Skip to main content

On principle, people who apply to take part in a service trip are looking to offer something of themselves to a foreign community; whether it’s their time, knowledge, or physical labor, the object is to give. My intention in coming here was to learn, but it was mostly to position myself as a helping hand. However, since arriving to South Africa a little over a week ago, I am now sure that this country will be giving me much, much more than I could ever give to it. That may sound cheesy, but I’ll explain. Despite America’s fundamental obsession with its exceptionalism, these past days have shown me how much we have to learn as a country, and as a people, from South Africa.

Above all, the spirit here is unlike any I’ve ever witnessed. Beginning at our dinner on the first night in Johannesburg, the smiles around us were infectious. We busied ourselves watching the locals at the restaurant swaying in their seats to the beat of the music being played; preoccupied by this people-watching, the long wait for our meals barely fazed us. At a table far removed from the dance floor, we watched a man stand up, and still facing his table-mates, he danced to the beats the DJ blared without a care in the world. All of this felt natural and unforced—a nonchalant act of both confidence and comfort. If only us Americans felt this liberty in our daily lives; I can’t imagine the difference it would cause. This energy was to be replicated time and time again; our locations would change but the overall mood would remain the same: cheerful and rhythmic. Whether it was our activist professor turned tour guide, Calvin, cracking jokes, the eclectic individuals on the streets whose fashion sense I envied, or the employees at the café in the Joburg airport who sang out each and every order being placed, the ambiance in the city was refreshing and warm. I can only hope that after these two months I will take some of it back with me.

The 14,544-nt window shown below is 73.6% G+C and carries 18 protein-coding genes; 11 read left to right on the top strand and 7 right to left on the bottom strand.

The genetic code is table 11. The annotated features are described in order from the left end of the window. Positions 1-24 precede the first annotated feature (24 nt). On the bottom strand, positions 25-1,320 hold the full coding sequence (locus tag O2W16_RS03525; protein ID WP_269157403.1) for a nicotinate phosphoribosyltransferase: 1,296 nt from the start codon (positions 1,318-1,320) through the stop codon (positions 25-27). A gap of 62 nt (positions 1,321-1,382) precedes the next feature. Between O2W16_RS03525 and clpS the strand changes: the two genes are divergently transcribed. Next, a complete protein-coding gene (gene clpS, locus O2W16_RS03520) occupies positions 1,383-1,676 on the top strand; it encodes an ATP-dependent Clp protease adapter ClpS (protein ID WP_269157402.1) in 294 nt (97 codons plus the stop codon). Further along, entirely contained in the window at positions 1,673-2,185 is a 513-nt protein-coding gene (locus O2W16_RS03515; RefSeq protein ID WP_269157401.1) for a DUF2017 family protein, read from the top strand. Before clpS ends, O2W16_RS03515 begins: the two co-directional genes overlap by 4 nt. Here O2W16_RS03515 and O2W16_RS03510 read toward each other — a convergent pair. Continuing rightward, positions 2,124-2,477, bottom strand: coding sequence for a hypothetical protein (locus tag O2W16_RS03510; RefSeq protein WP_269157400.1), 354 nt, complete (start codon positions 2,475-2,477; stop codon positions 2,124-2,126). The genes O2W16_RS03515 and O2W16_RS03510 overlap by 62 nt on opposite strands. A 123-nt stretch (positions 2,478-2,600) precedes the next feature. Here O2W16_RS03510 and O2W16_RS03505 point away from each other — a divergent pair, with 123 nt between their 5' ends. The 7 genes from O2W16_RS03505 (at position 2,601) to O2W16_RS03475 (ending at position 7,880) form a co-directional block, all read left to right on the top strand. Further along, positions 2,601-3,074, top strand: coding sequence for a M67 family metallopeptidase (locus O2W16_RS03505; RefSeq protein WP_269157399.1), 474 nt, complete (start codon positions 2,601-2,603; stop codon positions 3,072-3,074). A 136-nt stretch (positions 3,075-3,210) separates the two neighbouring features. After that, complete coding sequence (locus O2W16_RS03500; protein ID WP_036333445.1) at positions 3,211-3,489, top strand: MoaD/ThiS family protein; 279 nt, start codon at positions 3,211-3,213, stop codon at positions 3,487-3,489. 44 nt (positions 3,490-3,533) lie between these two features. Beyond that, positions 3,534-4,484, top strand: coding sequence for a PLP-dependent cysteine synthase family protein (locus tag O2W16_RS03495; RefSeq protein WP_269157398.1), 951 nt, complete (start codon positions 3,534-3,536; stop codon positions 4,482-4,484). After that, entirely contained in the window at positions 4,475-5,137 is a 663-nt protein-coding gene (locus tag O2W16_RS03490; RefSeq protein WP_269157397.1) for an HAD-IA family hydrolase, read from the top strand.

In a more tangible sense, both the care for the environment as well as the attention to and widespread knowledge of the political landscape are exciting to see, coming from a country where political talk is largely considered taboo and the worsening state of the environment is ignored. Firstly, the critical push toward water conservation is evident at every turn; whether I’m at the gym, a restaurant, or a museum, there are steps being taken to limit consumption of water. At the gym, showers are limited to 60 seconds. In most public bathrooms, the sinks are turned off, with hand sanitizer used as a substitute. Our own B&B keeps a bucket in the shower for us to save the water that runs while we wait for it to warm up. Considering the city was able to push back Day Zero—the day when it would officially run out of its water supply—into oblivion, I would say that these efforts have proven effective, to say the least. Their care for the environment doesn’t stop there. At our local health food joint in Cape Town, straws and lids are offered with a guilt-inducing sign against using them, causing its patrons to think about the repercussions of using these plastic, unnecessary pollutants. None of these efforts seem forced either; there is a genuine care and thoughtfulness about the implications of our actions. These examples are just a few that represent what a country can do if it bands together to achieve a goal.

In terms of politics, the public’s engagement with the politics, regardless of age, is impressive, to say the least. Coming from the U.S. where the majority of people avoid heated political discussion due to the polarizing nature of our current government, this open conversation about the political atmosphere in South Africa is thrilling. Representative of the public’s interaction with politics is the fact that South Africa is the protest capital of the world, holding more protests per capita than any other country, a stat which Noor, a professor at Wits University, shared with us. Most importantly, in my view, is that the youth’s involvement in politics is embraced, an idea most evident when looking at the national holiday celebrated on June 16th, Youth Day. Memorializing the Soweto Uprising of 1976, the day honors the youth’s role in promoting justice and being critical to the achievement of progress in the country. I find this concept particularly exciting due to the United States’ rampant ageism in politics—that is, until recently especially regarding the issue of gun violence, which brings me hope that we are starting to uphold the opinions of our country’s young people, rather than silencing them. Celebrating this holiday here offered a new, welcomed perspective on the potential the youth have to make a positive difference within their country.


These are just a few, noteworthy lessons I’ve learned thus far. I’m sure that the longer I am here, the more I will learn from this country and its history.